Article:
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Depression: the warning signs

By Faeza
23 July 2015

Signs indicating that you are physically unwell are easy to identify – a rash, broken bone or twisted ankle can quickly be diagnosed and treated. But, when it comes to mental illness, matters are a bit more complex.

One in five South Africans suffer from some form of mental illness, and yet only 25% of those people are getting the care they need. This is because mental illness is widely misunderstood, stigmatised and even feared.

Depression is a form of mental illness where one feels severely hopeless and sad. Denial and depression go hand in hand; people are quick to deny or hide their struggle due to the negative stigma surrounding it.

But depression is not something to be ashamed of, and with one in six South Africans suffering from anxiety, depression or substance-use problems, you are not alone. Depression is a very real chronic illness, and like diabetes and cancer, it can be treated and managed.

Despite the number of people suffering from depression, it is still a widely taboo subject. So taboo in fact, that many would rather suffer in silence than admit to needing help.

“In South Africa 60% of suicides are due to depression,” says Deepa Jaga from Metropolitan’s health division. “This is an alarming statistic given that depression is a treatable disease.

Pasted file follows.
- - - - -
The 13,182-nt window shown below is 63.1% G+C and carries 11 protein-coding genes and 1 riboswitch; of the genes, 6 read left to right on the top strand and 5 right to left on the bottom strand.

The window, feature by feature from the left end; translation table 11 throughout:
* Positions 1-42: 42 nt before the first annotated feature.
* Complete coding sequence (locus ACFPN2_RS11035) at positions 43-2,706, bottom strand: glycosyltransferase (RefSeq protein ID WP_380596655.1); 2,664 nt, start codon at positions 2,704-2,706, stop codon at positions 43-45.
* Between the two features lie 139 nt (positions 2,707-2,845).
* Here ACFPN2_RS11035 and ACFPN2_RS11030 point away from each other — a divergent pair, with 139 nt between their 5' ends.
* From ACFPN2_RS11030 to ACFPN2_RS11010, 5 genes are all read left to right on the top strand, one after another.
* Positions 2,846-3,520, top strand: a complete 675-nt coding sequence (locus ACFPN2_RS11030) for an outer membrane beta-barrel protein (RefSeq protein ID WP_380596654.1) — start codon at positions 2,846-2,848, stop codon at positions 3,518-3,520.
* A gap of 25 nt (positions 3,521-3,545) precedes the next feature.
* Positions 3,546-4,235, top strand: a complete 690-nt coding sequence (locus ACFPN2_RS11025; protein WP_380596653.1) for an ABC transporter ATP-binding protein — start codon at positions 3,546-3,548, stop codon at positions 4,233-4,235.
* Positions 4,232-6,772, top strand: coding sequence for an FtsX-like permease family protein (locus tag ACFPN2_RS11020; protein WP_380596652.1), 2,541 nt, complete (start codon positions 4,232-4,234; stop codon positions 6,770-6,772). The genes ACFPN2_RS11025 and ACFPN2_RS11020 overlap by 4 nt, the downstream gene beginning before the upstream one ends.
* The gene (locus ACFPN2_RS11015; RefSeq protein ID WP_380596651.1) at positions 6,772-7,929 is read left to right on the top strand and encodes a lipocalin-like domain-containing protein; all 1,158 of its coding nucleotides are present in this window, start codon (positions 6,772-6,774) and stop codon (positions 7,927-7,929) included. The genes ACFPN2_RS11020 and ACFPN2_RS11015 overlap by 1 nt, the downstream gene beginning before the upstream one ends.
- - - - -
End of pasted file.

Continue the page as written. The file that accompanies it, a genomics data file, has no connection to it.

“As a country we need to break the stigma and normalise this disease, encouraging people to speak out when they are not feeling like themselves. If you suspect a family member or friend is suffering from the disease, reach out and help them to get the treatment they need, before it is too late.”

In honour of World Mental Health Month this coming October Deepa provides advice on how to identify the warning signs that a loved one could be suffering from depression in the infographic and below:

  • They seem overwhelmed with life: Feelings of hopelessness, worthlessness and a generally bleak outlook on life can indicate that emotionally, someone is struggling.

  • They are constantly tired and feel physically drained: Those suffering from depression experience a number of emotional and physical changes, which can result in fatigue, exhaustion and general sluggishness. Sleeping patterns may also be affected by depression, whereby the sufferer oversleeps or struggles with insomnia.

  • They are unusually sad: It’s normal to feel down from time to time, especially if you’ve received some bad news, had a set back or lost a loved one. But, if someone experiences intense feelings of despair or sadness and it is starting to affect their work, family and social life, then they may be suffering from depression.

  • They have unexplained aches and pains: Physical symptoms, such as headaches, back pain and aching muscles can accompany depression. Take these as a warning sign that something else could be amiss.

  • They have been acting recklessly lately: Excessive alcohol consumption, substance abuse, reckless driving and even compulsive gambling are signs of escapist behaviour, and suggest that there might be a deeper issue. Instead of scolding a loved one for their self-destructive behaviour, understand why they are acting out and see if you can help them.